I love to talk about the elements of storytelling and the mechanics of writing even though I seldom write fiction any more. For me, writing is a metaphor for life. People don’t seem to want to talk about the philosophical aspects of human motivations or the meaning of life, but if I phrase these questions as part of a discussion about fiction, writers are more than willing to share their ideas.
I’ve had online discussions about the importance of feeling important, about our self-concept and how it motivates us, about how we are only as good as that which angers us, how kindness can drive our lives, how our family and our background creates us, what we win by losing and what we lose by winning. Outwardly, all these discussions were about creating believable characters so real they come alive, but beneath the discussions of characters and place and background, we were talking about us. What gives us worth. What makes us real. What life means.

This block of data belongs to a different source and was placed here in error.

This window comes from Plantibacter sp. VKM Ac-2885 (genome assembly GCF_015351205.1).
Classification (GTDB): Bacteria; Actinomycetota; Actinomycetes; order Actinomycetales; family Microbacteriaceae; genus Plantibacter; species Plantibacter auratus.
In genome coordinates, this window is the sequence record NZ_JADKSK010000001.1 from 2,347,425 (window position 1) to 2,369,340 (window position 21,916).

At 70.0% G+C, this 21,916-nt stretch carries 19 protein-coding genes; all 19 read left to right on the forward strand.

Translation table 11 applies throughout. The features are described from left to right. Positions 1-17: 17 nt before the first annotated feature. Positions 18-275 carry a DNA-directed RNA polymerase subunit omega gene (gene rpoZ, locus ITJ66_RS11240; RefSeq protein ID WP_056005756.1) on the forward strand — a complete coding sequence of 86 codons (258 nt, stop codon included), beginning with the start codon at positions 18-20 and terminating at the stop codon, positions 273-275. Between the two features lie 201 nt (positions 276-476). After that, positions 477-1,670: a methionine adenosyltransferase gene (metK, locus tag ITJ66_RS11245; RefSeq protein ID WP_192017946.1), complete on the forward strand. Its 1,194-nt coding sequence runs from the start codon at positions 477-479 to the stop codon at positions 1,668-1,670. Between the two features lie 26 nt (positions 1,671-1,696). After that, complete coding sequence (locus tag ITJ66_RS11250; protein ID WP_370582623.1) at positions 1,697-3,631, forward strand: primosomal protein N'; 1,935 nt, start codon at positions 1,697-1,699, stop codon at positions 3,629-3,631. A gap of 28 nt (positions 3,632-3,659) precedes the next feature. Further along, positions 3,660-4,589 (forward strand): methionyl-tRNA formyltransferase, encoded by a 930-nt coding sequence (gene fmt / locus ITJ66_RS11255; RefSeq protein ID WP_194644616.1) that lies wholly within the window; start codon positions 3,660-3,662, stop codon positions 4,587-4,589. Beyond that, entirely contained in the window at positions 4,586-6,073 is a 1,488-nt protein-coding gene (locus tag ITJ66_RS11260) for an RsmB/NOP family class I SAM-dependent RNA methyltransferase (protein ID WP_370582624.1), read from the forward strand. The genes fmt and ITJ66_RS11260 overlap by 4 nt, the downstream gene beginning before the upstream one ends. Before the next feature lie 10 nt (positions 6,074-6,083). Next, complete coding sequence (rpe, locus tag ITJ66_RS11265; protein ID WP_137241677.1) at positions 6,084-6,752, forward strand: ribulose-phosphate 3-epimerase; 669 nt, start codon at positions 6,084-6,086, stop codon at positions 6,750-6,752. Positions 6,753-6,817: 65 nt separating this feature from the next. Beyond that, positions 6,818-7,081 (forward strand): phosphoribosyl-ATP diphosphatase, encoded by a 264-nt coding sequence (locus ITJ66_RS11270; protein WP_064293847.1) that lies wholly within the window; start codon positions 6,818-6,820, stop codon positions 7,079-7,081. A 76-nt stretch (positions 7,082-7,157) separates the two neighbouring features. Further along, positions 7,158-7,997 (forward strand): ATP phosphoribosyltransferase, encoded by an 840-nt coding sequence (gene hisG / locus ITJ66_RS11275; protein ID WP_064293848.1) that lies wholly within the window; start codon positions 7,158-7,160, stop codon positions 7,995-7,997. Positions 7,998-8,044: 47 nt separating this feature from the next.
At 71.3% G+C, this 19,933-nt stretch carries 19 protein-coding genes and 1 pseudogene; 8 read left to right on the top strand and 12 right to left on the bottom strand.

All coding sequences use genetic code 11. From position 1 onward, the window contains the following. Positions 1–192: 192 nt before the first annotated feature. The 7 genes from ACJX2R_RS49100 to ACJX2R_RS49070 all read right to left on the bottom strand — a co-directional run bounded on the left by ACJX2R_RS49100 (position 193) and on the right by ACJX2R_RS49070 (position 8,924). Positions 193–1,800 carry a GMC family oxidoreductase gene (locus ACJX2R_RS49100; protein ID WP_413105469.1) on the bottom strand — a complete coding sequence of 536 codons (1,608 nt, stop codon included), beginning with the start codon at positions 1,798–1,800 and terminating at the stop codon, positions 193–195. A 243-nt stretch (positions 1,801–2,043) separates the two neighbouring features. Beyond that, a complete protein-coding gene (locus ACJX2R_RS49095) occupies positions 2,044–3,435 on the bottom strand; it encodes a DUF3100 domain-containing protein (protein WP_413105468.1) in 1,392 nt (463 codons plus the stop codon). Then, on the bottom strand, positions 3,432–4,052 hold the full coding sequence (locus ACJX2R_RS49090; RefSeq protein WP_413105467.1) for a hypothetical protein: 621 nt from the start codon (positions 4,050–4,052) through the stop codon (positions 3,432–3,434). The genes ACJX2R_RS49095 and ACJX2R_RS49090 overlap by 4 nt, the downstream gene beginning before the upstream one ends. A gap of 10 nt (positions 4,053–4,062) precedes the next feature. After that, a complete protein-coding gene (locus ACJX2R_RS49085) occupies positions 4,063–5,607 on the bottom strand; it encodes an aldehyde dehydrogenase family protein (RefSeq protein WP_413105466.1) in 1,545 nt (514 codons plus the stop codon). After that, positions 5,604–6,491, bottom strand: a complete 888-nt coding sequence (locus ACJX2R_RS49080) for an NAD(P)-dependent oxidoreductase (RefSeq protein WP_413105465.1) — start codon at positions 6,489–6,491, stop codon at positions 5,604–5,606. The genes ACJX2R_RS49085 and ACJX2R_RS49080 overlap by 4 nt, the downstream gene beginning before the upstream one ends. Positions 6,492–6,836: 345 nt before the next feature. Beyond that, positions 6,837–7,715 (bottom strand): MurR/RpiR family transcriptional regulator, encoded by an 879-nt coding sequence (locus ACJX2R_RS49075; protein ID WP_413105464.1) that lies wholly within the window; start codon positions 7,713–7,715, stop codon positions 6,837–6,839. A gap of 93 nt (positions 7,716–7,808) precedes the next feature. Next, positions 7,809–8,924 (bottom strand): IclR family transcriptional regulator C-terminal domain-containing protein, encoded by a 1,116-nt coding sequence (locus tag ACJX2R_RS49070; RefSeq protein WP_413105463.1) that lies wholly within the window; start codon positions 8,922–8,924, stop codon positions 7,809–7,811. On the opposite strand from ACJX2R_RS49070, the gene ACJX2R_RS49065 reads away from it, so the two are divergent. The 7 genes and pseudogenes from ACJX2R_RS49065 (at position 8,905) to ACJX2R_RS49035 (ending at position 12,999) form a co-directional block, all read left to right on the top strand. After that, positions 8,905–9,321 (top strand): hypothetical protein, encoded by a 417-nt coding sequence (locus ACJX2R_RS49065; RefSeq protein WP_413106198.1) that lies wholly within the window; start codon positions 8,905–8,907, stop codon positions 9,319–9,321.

Life, like writing, is all about connections. Writing coaches often describe a story and its conflicts as war, but a different way of looking at story conflict is connection and disconnection. Like our characters, we relate to other human beings in a constantly changing series of connection and disconnection — from birth to death, from falling in love to grieving, from listening to ignoring, from embracing to turning away, from anger to forgiveness.
Life, like writing, is about learning, perfecting one’s craft, whether breathing life into words or simply breathing life.
Life, like writing, is a puzzle. We follow our story however and wherever it leads us, trying to fit all the pieces into a coherent whole. In writing, we must find the coherency. In life, sometimes coherency eludes us, yet we still puzzle it out the best we can.
Someday, perhaps, I’ll get back to writing fiction. In that case, I’ll probably stop talking about writing. Or maybe it works the other way around. If I stopped talking about writing, maybe I could write.